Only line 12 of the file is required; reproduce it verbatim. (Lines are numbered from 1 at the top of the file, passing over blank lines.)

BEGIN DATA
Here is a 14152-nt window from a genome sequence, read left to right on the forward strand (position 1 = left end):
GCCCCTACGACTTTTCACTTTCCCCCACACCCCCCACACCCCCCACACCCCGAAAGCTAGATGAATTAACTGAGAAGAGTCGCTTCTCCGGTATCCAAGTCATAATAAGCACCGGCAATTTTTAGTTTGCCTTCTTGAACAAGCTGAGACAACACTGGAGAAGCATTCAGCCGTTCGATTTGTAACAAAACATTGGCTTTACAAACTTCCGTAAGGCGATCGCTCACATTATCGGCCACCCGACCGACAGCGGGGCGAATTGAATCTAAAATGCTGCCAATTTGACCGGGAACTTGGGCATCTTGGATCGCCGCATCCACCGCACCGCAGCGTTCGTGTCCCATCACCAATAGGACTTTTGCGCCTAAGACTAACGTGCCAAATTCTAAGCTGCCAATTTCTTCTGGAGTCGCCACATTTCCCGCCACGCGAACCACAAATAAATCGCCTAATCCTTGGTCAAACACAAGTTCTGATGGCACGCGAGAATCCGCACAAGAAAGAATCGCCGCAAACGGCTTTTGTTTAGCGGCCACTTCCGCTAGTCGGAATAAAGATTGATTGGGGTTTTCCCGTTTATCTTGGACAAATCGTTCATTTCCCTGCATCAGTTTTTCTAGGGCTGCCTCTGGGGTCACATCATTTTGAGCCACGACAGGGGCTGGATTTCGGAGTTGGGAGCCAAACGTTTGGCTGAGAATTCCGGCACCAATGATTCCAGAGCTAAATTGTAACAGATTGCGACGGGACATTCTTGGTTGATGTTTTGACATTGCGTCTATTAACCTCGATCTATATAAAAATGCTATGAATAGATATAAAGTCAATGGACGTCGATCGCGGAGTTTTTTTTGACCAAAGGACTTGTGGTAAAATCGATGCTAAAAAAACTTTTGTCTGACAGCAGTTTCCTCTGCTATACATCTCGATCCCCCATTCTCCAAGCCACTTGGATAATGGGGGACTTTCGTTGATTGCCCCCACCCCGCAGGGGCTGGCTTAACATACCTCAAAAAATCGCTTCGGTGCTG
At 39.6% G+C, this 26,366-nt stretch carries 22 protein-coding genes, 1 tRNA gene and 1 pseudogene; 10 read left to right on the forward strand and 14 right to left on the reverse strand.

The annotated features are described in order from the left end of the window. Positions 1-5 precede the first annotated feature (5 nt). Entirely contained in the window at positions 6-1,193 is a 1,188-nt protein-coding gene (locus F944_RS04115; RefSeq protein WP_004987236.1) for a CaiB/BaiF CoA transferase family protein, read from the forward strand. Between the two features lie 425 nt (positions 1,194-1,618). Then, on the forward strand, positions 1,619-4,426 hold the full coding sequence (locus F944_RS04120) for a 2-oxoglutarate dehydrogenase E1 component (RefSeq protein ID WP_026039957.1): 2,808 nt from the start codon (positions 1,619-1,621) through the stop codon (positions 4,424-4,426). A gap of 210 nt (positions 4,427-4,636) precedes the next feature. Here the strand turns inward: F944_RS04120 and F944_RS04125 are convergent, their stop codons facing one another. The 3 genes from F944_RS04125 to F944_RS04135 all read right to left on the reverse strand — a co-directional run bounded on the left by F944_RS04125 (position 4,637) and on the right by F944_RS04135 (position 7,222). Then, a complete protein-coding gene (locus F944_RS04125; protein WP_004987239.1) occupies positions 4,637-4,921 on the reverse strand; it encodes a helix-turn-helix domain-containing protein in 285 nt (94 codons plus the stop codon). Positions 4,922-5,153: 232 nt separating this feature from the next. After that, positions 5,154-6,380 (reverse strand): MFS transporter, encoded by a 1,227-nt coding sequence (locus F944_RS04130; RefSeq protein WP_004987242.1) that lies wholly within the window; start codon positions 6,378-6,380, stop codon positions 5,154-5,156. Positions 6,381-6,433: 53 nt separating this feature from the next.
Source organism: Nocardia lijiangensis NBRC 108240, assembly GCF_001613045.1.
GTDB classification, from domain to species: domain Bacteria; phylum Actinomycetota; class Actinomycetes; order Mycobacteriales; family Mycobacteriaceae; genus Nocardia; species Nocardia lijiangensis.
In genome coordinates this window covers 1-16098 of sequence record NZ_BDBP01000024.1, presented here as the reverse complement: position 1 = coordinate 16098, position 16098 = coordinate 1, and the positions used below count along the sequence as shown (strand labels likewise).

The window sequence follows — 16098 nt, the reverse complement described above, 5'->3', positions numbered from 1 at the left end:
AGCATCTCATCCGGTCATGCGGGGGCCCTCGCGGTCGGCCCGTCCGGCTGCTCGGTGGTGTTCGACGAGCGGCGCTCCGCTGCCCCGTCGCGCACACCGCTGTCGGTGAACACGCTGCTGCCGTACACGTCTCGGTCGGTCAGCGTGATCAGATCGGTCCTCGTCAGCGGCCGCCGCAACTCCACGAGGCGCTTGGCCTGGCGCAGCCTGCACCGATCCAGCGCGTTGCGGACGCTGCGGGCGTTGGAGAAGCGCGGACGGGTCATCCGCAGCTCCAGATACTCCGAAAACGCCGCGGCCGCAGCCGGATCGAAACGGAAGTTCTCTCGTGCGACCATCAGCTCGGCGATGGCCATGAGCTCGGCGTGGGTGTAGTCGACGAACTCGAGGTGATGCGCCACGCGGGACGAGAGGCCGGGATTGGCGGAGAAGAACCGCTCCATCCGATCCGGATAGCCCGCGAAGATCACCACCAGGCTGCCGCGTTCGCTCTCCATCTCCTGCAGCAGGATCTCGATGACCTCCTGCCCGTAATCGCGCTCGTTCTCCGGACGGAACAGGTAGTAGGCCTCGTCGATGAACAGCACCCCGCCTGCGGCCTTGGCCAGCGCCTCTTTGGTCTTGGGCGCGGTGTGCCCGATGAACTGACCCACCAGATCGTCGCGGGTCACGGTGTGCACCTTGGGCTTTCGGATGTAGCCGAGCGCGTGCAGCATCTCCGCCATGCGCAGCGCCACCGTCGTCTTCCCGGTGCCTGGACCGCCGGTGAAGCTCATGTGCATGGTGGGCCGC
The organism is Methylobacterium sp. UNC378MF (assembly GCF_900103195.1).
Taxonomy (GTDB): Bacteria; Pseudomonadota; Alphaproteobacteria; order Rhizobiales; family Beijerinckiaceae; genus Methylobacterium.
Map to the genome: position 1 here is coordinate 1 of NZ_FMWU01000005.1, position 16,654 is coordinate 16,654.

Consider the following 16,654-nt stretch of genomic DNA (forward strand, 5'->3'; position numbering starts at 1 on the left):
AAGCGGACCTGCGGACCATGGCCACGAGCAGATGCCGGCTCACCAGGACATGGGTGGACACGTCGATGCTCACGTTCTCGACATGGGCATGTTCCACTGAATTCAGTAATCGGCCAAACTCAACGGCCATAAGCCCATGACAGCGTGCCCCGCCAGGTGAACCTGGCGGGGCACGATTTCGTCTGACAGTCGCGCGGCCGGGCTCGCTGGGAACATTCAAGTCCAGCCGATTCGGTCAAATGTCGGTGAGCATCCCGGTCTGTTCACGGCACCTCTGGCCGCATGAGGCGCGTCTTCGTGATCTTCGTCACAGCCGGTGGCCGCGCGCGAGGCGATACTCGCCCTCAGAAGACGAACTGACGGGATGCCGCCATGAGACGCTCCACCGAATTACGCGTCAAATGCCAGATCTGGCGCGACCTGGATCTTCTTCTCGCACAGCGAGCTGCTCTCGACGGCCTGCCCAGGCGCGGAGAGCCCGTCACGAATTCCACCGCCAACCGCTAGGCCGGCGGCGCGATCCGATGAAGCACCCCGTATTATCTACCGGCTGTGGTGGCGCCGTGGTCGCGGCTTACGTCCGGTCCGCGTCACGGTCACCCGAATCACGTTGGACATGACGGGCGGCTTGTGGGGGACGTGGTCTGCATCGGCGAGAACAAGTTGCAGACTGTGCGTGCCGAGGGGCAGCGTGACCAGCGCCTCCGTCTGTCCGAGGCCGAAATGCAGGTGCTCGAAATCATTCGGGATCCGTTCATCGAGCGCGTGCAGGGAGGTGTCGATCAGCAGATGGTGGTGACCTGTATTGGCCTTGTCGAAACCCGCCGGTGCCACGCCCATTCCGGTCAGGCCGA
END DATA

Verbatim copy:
Map to the genome: position 1 here is coordinate 1 of NZ_FMWU01000005.1, position 16,654 is coordinate 16,654.